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York House

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1952, Cocke, Bowman and York. 1802 Laurel Dr.

John G. York's design philosophy was best expressed in his family residence. Inspired by the Charles Eames Case Study House of 1949, the one-story, flat-roofed dwelling is set in a raised expanse of lawn bordered by a low retaining wall in native brick to offset the building's machine-made materials. Modular in design, with its steel-bar joist and pipe column construction, the exterior wall panels of glass, or opaque insulating material, were originally neatly “zipped” into the envelope with automobile-type glazing gaskets. The linear, open-plan design connected along one side to a full-length, covered screened area supported by exposed bar joists and resulted in, according to York, “the feeling of the absence of construction.” Sadly, today, unsympathetic alterations, including a gabled roof and enclosed carport, make it difficult to perceive the singular modernist traits of the York House.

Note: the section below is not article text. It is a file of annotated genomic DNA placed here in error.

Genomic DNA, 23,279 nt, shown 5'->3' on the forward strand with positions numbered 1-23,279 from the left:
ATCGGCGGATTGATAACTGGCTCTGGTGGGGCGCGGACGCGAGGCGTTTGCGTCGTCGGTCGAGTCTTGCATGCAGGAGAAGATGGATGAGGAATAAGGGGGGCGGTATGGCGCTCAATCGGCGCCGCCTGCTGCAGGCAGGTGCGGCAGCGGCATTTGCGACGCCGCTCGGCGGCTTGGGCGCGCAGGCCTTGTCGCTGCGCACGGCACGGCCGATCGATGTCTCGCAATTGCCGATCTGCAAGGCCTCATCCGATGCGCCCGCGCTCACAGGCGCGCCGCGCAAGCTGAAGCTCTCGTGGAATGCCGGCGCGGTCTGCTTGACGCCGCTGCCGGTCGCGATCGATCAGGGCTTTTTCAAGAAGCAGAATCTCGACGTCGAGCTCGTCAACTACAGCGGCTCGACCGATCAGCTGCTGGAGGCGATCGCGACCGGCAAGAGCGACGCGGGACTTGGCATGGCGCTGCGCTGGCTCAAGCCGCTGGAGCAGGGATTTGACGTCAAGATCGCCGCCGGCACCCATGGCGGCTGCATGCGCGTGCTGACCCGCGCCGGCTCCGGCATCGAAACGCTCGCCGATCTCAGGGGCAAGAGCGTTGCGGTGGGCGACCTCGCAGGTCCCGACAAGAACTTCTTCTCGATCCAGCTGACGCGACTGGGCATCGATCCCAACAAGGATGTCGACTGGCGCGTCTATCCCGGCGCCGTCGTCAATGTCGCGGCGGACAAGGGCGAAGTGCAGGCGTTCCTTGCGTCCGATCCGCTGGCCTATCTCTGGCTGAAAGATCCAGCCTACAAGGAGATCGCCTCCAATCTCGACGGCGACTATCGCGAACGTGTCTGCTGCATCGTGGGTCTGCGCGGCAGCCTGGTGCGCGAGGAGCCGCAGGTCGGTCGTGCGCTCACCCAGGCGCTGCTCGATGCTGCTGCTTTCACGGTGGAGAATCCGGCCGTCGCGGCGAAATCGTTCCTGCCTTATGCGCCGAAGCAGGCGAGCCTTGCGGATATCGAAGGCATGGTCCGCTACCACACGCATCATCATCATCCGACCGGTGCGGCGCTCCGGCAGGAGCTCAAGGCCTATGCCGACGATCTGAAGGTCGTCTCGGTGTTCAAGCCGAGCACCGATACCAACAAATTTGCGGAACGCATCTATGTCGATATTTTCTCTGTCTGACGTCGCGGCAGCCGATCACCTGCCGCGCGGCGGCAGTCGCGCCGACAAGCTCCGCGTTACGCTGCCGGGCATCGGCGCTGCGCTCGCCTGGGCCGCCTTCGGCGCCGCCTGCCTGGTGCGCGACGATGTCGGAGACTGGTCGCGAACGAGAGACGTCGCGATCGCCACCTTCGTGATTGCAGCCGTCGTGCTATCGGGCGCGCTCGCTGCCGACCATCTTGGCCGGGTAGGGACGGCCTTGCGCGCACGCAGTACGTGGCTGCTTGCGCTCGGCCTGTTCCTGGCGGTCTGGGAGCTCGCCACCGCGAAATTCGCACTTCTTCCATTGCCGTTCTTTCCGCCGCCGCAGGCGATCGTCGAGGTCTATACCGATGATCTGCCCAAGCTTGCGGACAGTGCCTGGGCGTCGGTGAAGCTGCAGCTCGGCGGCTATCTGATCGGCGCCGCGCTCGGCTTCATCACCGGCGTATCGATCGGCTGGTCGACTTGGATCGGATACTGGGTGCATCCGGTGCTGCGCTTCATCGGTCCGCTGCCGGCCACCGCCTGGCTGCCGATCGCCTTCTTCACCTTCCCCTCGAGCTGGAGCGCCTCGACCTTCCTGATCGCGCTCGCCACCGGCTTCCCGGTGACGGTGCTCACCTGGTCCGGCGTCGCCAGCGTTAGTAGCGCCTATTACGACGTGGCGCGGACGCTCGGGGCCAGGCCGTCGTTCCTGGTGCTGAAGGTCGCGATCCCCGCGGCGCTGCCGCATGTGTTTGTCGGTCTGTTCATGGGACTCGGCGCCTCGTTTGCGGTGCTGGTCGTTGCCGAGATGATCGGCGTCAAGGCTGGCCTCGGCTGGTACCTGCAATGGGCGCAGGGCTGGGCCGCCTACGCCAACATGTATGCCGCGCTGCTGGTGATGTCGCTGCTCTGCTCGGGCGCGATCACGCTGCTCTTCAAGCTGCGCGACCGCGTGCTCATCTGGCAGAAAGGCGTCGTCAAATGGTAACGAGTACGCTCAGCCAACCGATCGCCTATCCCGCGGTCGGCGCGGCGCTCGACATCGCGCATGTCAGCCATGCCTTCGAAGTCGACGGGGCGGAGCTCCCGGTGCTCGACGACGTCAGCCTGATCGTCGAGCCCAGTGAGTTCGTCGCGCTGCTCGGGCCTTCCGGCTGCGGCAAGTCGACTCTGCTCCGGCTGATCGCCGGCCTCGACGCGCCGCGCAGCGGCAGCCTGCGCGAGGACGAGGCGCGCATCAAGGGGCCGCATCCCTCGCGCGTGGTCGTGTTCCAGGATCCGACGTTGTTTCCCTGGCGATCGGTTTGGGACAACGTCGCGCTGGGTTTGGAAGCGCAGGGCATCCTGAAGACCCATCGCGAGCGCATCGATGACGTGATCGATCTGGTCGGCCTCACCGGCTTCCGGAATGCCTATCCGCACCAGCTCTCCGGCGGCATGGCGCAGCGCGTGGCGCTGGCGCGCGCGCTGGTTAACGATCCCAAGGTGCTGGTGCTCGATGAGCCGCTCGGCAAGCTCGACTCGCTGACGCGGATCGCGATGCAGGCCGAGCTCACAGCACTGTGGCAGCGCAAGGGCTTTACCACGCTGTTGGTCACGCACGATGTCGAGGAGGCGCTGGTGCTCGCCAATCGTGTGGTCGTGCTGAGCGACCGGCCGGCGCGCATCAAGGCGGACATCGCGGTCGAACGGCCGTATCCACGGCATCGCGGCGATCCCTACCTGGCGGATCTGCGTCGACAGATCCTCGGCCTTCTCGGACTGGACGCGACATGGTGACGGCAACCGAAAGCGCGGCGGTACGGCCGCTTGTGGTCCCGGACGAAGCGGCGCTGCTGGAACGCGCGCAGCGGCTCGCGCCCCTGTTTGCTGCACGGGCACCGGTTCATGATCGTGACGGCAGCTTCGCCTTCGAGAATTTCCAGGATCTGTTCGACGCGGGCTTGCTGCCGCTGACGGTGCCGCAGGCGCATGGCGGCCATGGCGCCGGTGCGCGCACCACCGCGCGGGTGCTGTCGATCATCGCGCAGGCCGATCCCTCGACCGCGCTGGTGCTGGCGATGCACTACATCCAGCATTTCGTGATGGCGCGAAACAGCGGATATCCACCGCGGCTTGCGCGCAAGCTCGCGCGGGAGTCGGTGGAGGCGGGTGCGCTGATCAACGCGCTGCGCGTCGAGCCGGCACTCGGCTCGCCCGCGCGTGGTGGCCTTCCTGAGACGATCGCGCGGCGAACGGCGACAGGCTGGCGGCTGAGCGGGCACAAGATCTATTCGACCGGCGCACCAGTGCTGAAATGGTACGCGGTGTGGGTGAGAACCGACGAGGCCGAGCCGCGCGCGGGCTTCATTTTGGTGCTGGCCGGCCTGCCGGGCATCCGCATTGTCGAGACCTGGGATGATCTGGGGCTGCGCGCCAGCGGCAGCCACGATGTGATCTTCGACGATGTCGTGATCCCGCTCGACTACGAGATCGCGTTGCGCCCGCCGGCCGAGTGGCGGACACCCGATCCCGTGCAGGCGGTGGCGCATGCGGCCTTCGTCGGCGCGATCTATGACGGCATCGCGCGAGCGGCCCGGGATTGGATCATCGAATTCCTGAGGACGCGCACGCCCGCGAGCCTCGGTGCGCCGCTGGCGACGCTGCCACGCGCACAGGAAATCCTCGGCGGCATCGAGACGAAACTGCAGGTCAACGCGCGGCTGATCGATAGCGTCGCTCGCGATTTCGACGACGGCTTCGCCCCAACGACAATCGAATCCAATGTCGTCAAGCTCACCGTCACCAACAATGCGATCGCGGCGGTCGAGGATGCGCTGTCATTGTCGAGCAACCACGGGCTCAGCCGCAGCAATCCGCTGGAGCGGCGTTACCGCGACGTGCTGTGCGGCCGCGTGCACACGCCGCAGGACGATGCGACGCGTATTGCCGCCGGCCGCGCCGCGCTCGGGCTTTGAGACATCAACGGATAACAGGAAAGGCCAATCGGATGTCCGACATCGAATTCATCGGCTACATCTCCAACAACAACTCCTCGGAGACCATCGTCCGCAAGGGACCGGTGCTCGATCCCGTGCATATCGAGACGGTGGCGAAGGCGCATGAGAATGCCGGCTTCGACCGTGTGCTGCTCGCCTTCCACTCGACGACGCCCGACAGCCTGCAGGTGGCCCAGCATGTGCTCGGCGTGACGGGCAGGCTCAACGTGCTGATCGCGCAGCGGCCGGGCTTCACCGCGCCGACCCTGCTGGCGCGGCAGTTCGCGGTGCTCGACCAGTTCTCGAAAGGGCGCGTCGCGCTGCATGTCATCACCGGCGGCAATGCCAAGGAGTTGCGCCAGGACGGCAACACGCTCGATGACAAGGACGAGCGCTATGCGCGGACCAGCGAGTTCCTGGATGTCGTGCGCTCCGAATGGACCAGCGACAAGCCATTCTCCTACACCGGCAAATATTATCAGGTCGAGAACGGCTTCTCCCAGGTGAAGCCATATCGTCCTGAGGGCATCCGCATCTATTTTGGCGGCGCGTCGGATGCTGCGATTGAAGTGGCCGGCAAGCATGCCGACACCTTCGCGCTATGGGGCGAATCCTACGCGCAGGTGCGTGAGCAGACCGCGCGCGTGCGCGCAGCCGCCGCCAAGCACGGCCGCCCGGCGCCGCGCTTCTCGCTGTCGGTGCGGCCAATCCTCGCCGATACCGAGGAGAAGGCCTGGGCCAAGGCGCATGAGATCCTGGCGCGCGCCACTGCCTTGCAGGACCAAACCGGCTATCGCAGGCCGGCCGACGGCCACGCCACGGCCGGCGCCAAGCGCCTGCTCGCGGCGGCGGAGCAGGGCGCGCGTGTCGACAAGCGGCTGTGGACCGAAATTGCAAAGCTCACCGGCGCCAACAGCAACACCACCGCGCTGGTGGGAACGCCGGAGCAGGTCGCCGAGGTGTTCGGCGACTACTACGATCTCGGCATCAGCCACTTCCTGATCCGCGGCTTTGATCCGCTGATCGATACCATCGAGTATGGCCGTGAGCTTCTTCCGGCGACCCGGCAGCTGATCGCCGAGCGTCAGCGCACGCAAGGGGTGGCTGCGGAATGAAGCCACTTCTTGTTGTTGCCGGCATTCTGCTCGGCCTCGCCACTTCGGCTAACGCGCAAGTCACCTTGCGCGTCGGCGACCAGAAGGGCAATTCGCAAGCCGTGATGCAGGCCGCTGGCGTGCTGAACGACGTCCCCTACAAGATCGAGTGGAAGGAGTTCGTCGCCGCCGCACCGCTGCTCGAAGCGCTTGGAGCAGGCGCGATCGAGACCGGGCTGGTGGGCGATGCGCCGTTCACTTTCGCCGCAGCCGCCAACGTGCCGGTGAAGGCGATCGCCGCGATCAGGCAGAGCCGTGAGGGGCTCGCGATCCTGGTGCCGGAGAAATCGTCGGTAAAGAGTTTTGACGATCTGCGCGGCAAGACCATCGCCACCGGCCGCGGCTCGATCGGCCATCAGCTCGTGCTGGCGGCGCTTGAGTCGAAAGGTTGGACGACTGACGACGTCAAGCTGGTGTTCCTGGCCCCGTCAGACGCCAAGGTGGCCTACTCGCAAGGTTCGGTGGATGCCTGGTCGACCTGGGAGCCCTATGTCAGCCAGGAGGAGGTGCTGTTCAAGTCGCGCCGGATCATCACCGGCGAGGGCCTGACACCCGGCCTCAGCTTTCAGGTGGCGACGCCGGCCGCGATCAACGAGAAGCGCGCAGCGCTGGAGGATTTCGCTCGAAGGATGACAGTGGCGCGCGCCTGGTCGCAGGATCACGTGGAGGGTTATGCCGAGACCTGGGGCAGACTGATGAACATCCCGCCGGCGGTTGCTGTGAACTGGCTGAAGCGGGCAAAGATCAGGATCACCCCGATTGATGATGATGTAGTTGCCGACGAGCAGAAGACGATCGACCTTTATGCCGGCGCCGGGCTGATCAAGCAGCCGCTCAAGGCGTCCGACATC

Writing Credits

Author: 
Gerald Moorhead et al.
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Citation

Gerald Moorhead et al., "York House", [Harlingen, Texas], SAH Archipedia, eds. Gabrielle Esperdy and Karen Kingsley, Charlottesville: UVaP, 2012—, http://sah-archipedia.org/buildings/TX-01-MR29.

Print Source

Cover: Buildings of Texas

Buildings of Texas, Gerald Moorhead and contributors. Charlottesville: University of Virginia Press, 2013, 302-302.

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